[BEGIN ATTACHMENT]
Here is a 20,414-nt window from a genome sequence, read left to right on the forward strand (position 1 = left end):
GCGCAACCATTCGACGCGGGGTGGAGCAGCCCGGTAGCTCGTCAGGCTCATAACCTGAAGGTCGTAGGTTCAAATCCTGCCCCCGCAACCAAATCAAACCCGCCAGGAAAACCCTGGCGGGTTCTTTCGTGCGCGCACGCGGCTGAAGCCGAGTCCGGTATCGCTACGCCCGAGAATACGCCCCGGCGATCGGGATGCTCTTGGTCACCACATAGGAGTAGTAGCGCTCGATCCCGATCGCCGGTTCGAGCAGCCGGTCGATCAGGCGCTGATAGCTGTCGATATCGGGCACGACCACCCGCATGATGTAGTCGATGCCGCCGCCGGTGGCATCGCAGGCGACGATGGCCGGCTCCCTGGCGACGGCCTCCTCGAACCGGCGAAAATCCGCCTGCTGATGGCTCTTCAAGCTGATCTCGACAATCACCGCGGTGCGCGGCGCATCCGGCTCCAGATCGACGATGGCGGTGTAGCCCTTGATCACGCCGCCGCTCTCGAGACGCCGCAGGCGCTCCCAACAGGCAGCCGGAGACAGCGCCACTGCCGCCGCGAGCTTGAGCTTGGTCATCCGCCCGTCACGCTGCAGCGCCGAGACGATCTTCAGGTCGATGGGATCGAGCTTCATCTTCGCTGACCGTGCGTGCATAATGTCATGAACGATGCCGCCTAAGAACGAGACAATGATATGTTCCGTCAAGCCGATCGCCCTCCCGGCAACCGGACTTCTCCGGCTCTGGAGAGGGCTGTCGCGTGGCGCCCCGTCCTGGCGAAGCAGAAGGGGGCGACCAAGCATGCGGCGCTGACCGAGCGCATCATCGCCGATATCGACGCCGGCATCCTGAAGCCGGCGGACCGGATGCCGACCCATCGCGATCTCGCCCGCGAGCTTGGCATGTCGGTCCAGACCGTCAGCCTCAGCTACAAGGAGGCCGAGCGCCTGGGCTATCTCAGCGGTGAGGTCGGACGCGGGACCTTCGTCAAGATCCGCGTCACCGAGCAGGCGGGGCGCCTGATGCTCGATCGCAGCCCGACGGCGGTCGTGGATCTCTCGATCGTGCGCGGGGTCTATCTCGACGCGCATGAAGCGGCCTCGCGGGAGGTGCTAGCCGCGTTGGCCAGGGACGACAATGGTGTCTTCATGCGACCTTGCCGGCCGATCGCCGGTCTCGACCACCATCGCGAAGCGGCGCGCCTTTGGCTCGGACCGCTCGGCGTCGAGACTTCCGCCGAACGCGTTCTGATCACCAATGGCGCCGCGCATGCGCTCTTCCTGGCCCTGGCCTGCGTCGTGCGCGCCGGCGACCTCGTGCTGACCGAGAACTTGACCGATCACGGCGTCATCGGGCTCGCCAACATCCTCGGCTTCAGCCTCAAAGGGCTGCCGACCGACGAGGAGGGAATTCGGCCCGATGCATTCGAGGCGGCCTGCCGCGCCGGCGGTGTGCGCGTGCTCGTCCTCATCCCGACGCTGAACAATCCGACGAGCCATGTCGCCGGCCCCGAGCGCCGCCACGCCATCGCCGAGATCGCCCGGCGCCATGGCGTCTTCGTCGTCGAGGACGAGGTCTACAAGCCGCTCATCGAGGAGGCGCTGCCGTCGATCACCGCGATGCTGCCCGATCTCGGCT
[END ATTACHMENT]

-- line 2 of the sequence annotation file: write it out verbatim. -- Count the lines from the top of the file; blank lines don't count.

GCGCAACCATTCGACGCGGGGTGGAGCAGCCCGGTAGCTCGTCAGGCTCATAACCTGAAGGTCGTAGGTTCAAATCCTGCCCCCGCAACCAAATCAAACCCGCCAGGAAAACCCTGGCGGGTTCTTTCGTGCGCGCACGCGGCTGAAGCCGAGTCCGGTATCGCTACGCCCGAGAATACGCCCCGGCGATCGGGATGCTCTTGGTCACCACATAGGAGTAGTAGCGCTCGATCCCGATCGCCGGTTCGAGCAGCCGGTCGATCAGGCGCTGATAGCTGTCGATATCGGGCACGACCACCCGCATGATGTAGTCGATGCCGCCGCCGGTGGCATCGCAGGCGACGATGGCCGGCTCCCTGGCGACGGCCTCCTCGAACCGGCGAAAATCCGCCTGCTGATGGCTCTTCAAGCTGATCTCGACAATCACCGCGGTGCGCGGCGCATCCGGCTCCAGATCGACGATGGCGGTGTAGCCCTTGATCACGCCGCCGCTCTCGAGACGCCGCAGGCGCTCCCAACAGGCAGCCGGAGACAGCGCCACTGCCGCCGCGAGCTTGAGCTTGGTCATCCGCCCGTCACGCTGCAGCGCCGAGACGATCTTCAGGTCGATGGGATCGAGCTTCATCTTCGCTGACCGTGCGTGCATAATGTCATGAACGATGCCGCCTAAGAACGAGACAATGATATGTTCCGTCAAGCCGATCGCCCTCCCGGCAACCGGACTTCTCCGGCTCTGGAGAGGGCTGTCGCGTGGCGCCCCGTCCTGGCGAAGCAGAAGGGGGCGACCAAGCATGCGGCGCTGACCGAGCGCATCATCGCCGATATCGACGCCGGCATCCTGAAGCCGGCGGACCGGATGCCGACCCATCGCGATCTCGCCCGCGAGCTTGGCATGTCGGTCCAGACCGTCAGCCTCAGCTACAAGGAGGCCGAGCGCCTGGGCTATCTCAGCGGTGAGGTCGGACGCGGGACCTTCGTCAAGATCCGCGTCACCGAGCAGGCGGGGCGCCTGATGCTCGATCGCAGCCCGACGGCGGTCGTGGATCTCTCGATCGTGCGCGGGGTCTATCTCGACGCGCATGAAGCGGCCTCGCGGGAGGTGCTAGCCGCGTTGGCCAGGGACGACAATGGTGTCTTCATGCGACCTTGCCGGCCGATCGCCGGTCTCGACCACCATCGCGAAGCGGCGCGCCTTTGGCTCGGACCGCTCGGCGTCGAGACTTCCGCCGAACGCGTTCTGATCACCAATGGCGCCGCGCATGCGCTCTTCCTGGCCCTGGCCTGCGTCGTGCGCGCCGGCGACCTCGTGCTGACCGAGAACTTGACCGATCACGGCGTCATCGGGCTCGCCAACATCCTCGGCTTCAGCCTCAAAGGGCTGCCGACCGACGAGGAGGGAATTCGGCCCGATGCATTCGAGGCGGCCTGCCGCGCCGGCGGTGTGCGCGTGCTCGTCCTCATCCCGACGCTGAACAATCCGACGAGCCATGTCGCCGGCCCCGAGCGCCGCCACGCCATCGCCGAGATCGCCCGGCGCCATGGCGTCTTCGTCGTCGAGGACGAGGTCTACAAGCCGCTCATCGAGGAGGCGCTGCCGTCGATCACCGCGATGCTGCCCGATCTCGGCT